The time for political walk-and-talks around cubicle boxes and D.C. streets is nearing its preliminary end, Aaron Sorkin, and that momentary pause couldn’t come any sooner. Despite all of the cage-rattling that has been portrayed in the Men-Seeking-Men – er, “mainstream media” – print presses and b-rolls, Democrats have managed to hold it together as best as they can, it would seem. Pragmatism isn’t sexy, but nor is losing.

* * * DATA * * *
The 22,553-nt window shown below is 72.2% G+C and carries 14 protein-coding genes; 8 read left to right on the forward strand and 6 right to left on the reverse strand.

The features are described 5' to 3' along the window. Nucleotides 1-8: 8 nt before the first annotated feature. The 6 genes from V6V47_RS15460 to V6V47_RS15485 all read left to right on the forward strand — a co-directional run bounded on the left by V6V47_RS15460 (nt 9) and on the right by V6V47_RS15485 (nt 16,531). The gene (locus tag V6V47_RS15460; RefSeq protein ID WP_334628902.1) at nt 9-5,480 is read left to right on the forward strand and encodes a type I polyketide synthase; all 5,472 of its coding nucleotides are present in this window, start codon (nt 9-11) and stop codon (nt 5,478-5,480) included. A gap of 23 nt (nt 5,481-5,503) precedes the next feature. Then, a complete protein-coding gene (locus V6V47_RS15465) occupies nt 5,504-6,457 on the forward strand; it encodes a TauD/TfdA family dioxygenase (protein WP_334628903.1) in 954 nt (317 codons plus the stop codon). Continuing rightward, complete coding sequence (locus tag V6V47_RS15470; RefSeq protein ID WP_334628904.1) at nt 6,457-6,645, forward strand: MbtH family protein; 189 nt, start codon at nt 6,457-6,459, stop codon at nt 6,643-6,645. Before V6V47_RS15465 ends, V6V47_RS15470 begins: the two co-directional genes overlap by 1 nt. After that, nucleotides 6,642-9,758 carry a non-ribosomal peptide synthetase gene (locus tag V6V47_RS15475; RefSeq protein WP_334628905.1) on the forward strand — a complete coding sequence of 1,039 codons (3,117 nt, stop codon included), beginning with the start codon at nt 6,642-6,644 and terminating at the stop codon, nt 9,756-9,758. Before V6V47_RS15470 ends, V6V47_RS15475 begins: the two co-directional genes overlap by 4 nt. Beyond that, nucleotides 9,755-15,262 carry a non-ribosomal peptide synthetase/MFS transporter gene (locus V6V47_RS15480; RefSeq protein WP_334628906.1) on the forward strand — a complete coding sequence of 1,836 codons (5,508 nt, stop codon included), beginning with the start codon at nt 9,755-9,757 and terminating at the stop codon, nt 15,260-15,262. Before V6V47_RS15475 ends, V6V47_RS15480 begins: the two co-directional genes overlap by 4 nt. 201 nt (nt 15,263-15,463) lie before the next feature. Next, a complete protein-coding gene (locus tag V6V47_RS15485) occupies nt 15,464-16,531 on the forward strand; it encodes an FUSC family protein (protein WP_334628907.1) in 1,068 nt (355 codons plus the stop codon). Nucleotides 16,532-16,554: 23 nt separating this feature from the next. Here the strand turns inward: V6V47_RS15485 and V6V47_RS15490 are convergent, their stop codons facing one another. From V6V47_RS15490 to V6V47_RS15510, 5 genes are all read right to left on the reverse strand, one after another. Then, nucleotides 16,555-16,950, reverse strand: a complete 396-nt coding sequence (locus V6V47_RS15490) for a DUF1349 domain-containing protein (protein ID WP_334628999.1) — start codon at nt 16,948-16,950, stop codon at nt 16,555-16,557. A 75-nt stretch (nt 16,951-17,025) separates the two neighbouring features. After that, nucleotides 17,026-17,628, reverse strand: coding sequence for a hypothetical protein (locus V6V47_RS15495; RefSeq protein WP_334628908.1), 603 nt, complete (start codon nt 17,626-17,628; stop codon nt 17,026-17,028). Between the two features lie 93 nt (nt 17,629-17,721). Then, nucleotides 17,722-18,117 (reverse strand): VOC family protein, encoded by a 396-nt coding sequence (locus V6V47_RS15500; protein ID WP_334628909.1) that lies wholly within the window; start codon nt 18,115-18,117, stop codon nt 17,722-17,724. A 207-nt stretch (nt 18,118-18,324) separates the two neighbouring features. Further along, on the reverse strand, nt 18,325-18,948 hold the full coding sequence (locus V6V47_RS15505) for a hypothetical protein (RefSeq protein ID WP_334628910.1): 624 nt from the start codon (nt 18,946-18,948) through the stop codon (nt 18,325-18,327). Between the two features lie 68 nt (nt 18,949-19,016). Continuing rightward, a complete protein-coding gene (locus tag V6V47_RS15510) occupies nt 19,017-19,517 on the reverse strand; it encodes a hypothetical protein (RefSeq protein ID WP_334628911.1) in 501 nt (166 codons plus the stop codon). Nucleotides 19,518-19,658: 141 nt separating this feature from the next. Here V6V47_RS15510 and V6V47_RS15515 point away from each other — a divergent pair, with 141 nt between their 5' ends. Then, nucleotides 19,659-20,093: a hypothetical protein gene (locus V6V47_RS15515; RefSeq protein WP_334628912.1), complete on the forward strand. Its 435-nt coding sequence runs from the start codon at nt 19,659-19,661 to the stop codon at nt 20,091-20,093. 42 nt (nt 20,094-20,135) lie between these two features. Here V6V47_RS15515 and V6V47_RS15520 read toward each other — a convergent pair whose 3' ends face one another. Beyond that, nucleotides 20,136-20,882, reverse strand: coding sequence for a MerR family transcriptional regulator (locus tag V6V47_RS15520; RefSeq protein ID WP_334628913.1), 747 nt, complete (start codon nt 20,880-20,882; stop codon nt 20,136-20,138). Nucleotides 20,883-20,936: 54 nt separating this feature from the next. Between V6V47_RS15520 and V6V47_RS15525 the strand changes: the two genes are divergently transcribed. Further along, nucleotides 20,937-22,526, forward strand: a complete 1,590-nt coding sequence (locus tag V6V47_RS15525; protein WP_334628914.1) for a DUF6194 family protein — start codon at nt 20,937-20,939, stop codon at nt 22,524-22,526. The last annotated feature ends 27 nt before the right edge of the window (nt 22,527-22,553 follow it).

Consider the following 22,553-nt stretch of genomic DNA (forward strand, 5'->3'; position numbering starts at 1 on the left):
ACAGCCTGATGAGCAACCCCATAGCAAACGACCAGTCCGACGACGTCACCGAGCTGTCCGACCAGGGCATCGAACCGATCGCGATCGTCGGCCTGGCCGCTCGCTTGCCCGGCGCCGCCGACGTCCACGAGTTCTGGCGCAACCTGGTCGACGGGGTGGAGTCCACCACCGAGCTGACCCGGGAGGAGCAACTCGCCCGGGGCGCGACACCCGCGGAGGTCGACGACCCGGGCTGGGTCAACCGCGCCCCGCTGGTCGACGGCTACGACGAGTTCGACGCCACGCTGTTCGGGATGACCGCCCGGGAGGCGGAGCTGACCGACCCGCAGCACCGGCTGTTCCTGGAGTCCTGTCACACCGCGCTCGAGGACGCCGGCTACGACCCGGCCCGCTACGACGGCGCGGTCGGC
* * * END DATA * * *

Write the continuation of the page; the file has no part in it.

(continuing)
On July 12, Sanders finally crossed the breach into the wild world of endorsing the Democratic Party’s most electable candidate, Clinton. It didn’t come easy. Our electronic transoms and our friendships have been littered with email/Benghazi/genocide nuances originating from websites that didn’t exist until there was a bone to pick. And for those of us who initially supported Clinton in the 2008 stakes, it’s not an unfamiliar feeling. Things, however, are not as ugly as they may appear in your rearview mirror, though. In fact, level heads have mostly prevailed, give or take a few stand-up-back-turned protests as the Orlando Platform Committee gathered last week to rub sticks together (to make fire, of course) and get the balance right. Politics, especially interparty politics, is not a game of absolutes, after all, and even though there were shouts about Clinton’s vague support of global trade via the Trans-Pacific Partnership, there are too many things that progressives agree on to let negotiable planks end up shattered.
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